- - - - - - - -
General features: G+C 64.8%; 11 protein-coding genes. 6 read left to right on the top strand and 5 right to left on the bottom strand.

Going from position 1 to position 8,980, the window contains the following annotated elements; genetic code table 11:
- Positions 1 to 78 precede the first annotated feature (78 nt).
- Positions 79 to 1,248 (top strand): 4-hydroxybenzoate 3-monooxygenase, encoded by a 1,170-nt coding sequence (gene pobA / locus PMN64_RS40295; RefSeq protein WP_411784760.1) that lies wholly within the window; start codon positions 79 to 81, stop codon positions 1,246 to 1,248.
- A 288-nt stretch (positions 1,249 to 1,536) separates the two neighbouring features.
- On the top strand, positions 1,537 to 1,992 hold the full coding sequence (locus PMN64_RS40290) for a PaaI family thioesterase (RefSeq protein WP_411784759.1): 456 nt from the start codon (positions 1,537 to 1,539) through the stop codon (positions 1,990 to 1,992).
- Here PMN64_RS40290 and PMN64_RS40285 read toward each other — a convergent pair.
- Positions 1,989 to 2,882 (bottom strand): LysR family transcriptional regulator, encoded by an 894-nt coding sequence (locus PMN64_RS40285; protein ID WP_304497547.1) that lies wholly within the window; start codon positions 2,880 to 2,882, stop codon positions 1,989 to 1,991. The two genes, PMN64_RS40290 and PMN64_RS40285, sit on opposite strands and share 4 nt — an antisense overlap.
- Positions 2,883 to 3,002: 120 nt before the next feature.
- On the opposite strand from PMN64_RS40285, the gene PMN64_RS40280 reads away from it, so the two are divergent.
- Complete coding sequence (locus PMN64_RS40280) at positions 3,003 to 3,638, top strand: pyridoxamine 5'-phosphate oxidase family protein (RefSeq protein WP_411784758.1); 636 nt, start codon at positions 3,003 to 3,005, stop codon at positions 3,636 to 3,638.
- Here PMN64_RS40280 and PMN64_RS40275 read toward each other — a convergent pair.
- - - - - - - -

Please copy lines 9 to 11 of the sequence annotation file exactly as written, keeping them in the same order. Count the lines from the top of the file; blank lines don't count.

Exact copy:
- Positions 2,883 to 3,002: 120 nt before the next feature.
- On the opposite strand from PMN64_RS40285, the gene PMN64_RS40280 reads away from it, so the two are divergent.
- Complete coding sequence (locus PMN64_RS40280) at positions 3,003 to 3,638, top strand: pyridoxamine 5'-phosphate oxidase family protein (RefSeq protein WP_411784758.1); 636 nt, start codon at positions 3,003 to 3,005, stop codon at positions 3,636 to 3,638.